In my last post, I presented the results of an empirical investigation into Seminole Rock deference as a judicial methodology. Below, I lend perspective to these results.
Deference to Agency Interpretations of Non-Regulatory Texts Is an Understudied Area of Administrative Law
Perhaps the most noteworthy finding of this analysis is that the Seminole Rock framework is frequently employed by federal courts for reviewing agency interpretations of texts other than APA § 553 “notice and comment” regulations. From 1998 to 2013, the federal government sought Seminole Rock deference thirty-six times for non-regulatory interpretations before U.S. Courts of Appeals, which accorded deference twenty-nine times.
As a practical matter, binding deference to non-regulatory texts raises interesting issues. For example, a legal incongruity arises whenever a court gives controlling deference to an interpretation of any text that does not carry the force and effect of law. As Justice Antonin Scalia observed while concurring in Perez v. Mortgage Bankers Association, “if an [agency’s interpretation] gets deference, the people are bound to obey it on pain of sanction.” Accordingly, it makes little sense for an interpretation of a legally non-binding text to achieve binding effect due to a deference doctrine. While the Fifth Circuit has recognized associated problems with what it terms “Seminole Rock Squared,” others have not.
More generally, deference to non-regulatory and non-statutory text is an understudied area. Judicial deference is among the most analyzed matters in administrative law, but scholarship overwhelmingly concentrates on agency interpretations of texts with the force and effect of law—that is, of statutes and legislative rules. There is an entire realm of judicial deference that exists outside the focus of contemporary scholarship.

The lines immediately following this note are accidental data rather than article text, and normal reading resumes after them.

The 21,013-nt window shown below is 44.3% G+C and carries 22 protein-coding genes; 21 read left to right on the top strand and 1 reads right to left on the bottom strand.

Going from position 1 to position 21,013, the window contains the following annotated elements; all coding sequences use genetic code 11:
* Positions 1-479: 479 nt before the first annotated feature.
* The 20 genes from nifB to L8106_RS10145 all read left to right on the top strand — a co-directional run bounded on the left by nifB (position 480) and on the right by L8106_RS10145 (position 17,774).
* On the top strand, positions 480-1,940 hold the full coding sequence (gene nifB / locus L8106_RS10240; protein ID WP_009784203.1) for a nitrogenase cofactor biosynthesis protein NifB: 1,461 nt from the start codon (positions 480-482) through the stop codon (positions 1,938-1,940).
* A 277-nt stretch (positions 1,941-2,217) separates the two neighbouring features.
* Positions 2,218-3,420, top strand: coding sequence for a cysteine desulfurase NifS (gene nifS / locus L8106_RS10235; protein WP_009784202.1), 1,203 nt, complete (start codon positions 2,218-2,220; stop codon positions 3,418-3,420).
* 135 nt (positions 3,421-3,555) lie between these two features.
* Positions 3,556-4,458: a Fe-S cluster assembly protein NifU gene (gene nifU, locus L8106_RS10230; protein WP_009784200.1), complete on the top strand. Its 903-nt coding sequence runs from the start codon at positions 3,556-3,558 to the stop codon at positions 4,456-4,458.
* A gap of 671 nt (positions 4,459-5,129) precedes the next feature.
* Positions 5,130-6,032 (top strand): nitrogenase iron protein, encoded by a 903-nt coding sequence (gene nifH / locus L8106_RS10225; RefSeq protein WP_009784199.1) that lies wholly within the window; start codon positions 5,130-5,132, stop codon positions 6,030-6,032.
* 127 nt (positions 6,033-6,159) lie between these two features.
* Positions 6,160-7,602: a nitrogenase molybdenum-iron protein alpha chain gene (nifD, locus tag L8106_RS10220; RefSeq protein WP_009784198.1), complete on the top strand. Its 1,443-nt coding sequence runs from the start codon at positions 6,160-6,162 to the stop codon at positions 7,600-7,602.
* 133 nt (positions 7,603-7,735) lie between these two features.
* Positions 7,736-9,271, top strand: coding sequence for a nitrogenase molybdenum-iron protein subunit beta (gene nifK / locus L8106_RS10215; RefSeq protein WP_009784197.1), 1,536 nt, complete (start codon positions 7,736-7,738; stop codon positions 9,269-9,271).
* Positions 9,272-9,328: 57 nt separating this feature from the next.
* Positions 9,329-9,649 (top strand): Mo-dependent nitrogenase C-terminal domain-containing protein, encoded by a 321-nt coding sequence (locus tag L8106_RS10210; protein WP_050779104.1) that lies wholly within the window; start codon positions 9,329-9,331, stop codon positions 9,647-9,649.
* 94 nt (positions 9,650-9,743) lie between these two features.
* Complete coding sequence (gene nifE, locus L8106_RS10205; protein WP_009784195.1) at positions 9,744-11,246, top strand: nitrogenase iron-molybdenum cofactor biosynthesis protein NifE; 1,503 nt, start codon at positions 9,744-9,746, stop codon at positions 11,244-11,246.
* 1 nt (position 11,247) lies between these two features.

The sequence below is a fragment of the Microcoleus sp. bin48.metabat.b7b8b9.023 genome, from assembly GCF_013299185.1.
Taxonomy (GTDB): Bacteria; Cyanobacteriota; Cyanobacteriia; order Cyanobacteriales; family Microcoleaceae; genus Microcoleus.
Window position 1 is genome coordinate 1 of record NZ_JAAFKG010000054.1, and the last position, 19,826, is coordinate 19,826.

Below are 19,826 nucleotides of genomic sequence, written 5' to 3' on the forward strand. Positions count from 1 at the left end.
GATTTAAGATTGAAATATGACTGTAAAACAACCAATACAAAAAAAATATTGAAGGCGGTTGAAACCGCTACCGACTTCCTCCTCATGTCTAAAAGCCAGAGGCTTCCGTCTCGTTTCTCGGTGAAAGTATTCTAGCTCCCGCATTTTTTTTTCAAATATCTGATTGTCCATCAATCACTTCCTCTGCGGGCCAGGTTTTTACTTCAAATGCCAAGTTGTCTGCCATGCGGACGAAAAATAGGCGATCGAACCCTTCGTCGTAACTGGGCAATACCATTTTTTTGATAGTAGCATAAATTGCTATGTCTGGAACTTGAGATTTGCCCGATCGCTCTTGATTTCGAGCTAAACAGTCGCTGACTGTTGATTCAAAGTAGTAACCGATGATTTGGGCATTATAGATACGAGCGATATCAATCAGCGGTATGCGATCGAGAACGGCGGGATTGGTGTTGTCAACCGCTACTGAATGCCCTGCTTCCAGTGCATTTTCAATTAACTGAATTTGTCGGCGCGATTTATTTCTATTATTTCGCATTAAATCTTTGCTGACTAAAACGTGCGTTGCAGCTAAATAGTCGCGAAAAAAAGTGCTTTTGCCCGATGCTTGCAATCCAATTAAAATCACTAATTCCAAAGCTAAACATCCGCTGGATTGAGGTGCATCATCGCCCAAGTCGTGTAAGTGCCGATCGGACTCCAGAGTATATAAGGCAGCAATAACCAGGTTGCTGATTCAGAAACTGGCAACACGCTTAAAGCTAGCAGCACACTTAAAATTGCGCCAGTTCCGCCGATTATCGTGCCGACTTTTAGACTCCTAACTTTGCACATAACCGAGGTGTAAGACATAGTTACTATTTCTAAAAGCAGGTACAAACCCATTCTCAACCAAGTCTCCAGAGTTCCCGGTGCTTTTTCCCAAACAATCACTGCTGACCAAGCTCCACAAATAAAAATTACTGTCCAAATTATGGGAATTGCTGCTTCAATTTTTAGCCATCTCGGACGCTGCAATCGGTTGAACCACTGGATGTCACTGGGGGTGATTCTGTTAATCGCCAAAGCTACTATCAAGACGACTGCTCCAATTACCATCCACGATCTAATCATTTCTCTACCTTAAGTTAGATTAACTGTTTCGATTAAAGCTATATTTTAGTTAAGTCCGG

Seminole Rock Step One Is Arguably Underemployed
I identified 225 “step ones,” or 65% of the total instances of federal circuit court review of agency interpretations under the Seminole Rock framework (when non-regulatory interpretations are excluded). Of course, not all applications of the Seminole Rock framework are of equal rigor. Sometimes, the doctrine’s canonical formulation is announced in a section about the standard of review, but then the court’s review of the agency’s regulatory interpretation becomes clearly ancillary to judicial review of the agency’s statutory interpretation or the reasonableness of the agency’s decision-making. And other times, the court equivocates on whether it is according controlling deference or something less. I identified 42 instances where Seminole Rock doctrine seemingly performed little or no work (these decisions are labeled as “little/no work” in Column L of the dataset). If you remove consideration of insubstantial applications of Seminole Rock, then the rate at which federal circuit courts apply a step one analysis increases to 75%.
Even at 75%, the courts’ usage of Seminole Rock step one is arguably low to a fault, as there are three potential problems with a single-step framework in this context: